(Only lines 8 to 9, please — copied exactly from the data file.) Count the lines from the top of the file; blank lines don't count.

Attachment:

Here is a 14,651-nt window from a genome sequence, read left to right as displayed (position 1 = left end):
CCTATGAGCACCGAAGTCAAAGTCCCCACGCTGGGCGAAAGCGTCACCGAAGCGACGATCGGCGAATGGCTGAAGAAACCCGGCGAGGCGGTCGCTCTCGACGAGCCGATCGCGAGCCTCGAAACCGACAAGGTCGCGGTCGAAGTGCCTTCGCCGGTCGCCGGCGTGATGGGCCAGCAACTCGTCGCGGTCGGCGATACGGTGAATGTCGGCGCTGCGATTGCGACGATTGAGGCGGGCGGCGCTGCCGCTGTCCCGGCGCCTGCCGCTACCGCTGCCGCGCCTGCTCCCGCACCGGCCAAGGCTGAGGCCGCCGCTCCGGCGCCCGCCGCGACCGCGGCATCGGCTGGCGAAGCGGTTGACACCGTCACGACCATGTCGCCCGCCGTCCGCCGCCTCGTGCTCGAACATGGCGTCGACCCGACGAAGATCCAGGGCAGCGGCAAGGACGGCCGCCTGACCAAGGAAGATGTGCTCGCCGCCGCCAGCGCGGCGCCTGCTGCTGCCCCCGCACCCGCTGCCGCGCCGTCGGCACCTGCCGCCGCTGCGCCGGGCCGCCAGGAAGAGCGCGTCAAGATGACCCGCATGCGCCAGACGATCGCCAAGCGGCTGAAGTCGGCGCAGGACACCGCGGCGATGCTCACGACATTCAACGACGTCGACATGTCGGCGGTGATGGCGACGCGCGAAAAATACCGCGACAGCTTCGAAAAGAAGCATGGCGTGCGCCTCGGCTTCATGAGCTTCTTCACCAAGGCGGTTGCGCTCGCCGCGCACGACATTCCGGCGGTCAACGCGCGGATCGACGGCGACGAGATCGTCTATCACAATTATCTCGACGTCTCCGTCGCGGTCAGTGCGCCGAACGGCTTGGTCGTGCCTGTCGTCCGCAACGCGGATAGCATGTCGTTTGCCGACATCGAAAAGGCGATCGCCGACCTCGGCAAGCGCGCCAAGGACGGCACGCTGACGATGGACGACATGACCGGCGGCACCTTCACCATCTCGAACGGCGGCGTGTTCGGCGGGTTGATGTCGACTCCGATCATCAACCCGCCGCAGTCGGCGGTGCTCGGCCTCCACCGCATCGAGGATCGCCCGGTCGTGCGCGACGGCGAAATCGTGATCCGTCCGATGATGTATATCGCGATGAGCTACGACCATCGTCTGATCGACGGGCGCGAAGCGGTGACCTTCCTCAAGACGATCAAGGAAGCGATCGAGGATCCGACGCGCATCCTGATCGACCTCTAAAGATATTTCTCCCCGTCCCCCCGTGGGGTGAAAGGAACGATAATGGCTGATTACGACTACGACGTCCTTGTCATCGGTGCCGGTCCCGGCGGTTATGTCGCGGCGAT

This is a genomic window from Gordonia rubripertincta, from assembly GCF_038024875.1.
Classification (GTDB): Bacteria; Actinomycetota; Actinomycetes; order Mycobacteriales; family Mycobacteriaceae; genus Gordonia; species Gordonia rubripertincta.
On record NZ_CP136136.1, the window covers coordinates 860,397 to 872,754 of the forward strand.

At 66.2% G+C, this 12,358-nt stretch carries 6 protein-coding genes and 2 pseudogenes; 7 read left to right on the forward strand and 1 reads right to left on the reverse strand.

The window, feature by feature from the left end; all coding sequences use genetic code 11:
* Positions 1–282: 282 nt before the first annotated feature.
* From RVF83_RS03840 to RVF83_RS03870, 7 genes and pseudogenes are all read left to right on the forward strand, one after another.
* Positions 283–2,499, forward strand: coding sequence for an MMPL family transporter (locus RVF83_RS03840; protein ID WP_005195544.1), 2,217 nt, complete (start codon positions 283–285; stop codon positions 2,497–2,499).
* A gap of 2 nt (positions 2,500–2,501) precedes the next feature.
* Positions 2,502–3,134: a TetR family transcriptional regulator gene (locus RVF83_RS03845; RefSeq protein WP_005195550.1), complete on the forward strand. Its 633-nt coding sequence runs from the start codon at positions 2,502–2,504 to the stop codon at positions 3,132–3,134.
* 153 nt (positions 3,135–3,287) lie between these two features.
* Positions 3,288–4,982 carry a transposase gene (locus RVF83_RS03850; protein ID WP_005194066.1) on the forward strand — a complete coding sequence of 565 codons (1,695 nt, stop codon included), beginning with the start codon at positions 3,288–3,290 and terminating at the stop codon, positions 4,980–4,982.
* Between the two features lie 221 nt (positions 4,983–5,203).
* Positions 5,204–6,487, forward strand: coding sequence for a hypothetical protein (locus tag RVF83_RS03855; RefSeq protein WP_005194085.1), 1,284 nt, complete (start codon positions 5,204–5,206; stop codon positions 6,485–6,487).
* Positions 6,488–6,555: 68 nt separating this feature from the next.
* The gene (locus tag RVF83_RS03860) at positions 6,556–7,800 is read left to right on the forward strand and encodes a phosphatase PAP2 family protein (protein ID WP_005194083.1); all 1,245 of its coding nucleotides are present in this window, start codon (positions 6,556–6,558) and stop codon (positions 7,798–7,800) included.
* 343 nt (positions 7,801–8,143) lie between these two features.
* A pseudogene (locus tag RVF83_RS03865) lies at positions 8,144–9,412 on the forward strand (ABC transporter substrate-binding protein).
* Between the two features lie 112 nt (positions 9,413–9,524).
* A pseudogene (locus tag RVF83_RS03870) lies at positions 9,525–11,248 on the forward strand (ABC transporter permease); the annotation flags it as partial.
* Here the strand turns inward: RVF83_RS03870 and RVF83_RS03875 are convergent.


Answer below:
* Positions 1–282: 282 nt before the first annotated feature.
* From RVF83_RS03840 to RVF83_RS03870, 7 genes and pseudogenes are all read left to right on the forward strand, one after another.